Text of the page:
Jump to section
Juvenile hyperparathyroidism is not common in dogs but has been recently on the rise, probably because of better technology and testing procedures. The first noticeable signs of this disease may be mild and you may not even notice them at all. This is likely found by a blood test during a routine veterinary visit. Mineralization in the kidneys and lungs can be expected in dogs that have gone untreated. This can cause considerable damage that may be life-threatening if not treated right away. If your puppy is not growing at an expected rate or suddenly loses his appetite, you should visit your veterinarian right away for tests.
Juvenile hyperparathyroidism is a hereditary endocrine condition which usually affects German Shepherd and Keeshond breeds, although there have been cases in other breeds and older dogs. There are two types of hyperparathyroidism, which are primary and secondary. However, with juvenile hyperparathyroidism, it is considered to be primary.
There are several reasons for a dog to have hyperparathyroidism such as nutritional problems, a tumor on the parathyroid glands, a congenital abnormality, or renal problems, but juvenile hyperparathyroidism is the congenital type. All of these cause excess amounts of the parathyroid hormone (PTH) to be released and the symptoms are the same no matter which type of hyperparathyroidism your dog has. This condition causes abnormal amounts of calcium and phosphorous in the blood, which is what produces the symptoms of digestive upset and muscle atrophy.
Dogs with juvenile hyperparathyroidism can show a variety of symptoms depending on the progression of the disease and how many glands are affected. Too much calcium in the body affects many important bodily functions of the skeletal, nervous, renal, and digestive systems. Because PTH slowly causes the release of calcium from the bones, certain symptoms such as delayed growth are not noticed right away. Some of the most often reported symptoms are:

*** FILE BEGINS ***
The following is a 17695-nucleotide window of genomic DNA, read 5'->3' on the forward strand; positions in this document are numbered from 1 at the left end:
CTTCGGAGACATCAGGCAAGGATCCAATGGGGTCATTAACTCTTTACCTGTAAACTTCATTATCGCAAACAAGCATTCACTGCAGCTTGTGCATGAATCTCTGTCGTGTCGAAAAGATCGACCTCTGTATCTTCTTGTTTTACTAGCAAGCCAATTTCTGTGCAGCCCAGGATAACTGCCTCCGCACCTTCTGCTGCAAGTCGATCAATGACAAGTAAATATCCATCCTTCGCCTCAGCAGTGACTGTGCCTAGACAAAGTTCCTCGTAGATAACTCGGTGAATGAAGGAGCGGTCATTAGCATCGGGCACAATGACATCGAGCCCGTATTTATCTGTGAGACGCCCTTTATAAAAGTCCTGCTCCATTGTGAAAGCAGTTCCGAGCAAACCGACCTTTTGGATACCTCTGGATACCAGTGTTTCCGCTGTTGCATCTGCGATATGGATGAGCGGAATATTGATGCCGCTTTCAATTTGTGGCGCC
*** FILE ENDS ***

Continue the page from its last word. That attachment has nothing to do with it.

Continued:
This is an inherited autosomal recessive trait that affects a certain age, sex, and breed. Some of those most often reported include:
A physical examination will be done on your dog first, paying special attention to the thyroid area (the neck). Vital signs, palpation and auscultation, and overall condition will be assessed as well. Blood tests are necessary to rule out diabetes, renal disease, inflammatory blood disease, or neoplastic disorders. Most often, the blood tests will show increased calcium, nitrogen, and phosphatase concentrations, a decrease of phosphorous in the blood, and a decrease of gravity in the urine. Also, x-rays may show growths on the parathyroid glands and reduced bone density anywhere in the body.
The excess calcium in the body causes the release of calcium from the bones, which makes the bones weak and creates a stunted growth. In addition, an electrocardiogram (ECG) is often performed to check the electrical activity in the heart because the imbalance of important nutrients can cause irregular heart functioning. The results will probably confirm prolonged QT intervals and a prolonged ST-segment. Other tests the veterinarian may perform include a CT scan, MRI, or ultrasound.
The treatments include surgery and medication. A surgical thyroidectomy or ablation are both common treatments that have few complications such as hypocalcemia.
The veterinarian will make a midline incision in your dog’s neck and check both sides of the neck to see all four of the parathyroid glands. The affected glands will be removed and the others will remain as they are.
This procedure is easier on your dog since it does not include opening up the neck. It is done by using a fine needle to inject ethanol into the tumors to destroy them.
This therapy is usually temporary or may be used in cases when your dog cannot handle surgery. Intravenous (IV) fluids given to induce urination to flush the kidneys may be beneficial. Corticosteroids (prednisolone or prednisone) may also be given to reduce the amount of calcium in the blood. However, steroids have been known to cause dangerous side effects such as infection, diabetes, and ulcers. Diuretics can help suppress the calcium levels but may also cause kidney damage.
The veterinarian will probably keep your dog for several days to monitor calcium levels because hypocalcemia is one of the most common complications after treatment. Once the veterinarian believes the levels are normalized, you will get to go home but you should make sure you keep an eye out for any complications.
*Wag! may collect a share of sales or other compensation from the links on this page. Items are sold by the retailer, not Wag!.
© 2020 Wag Labs, Inc. All rights reserved.
Download the Wag! app
Download the Wag! app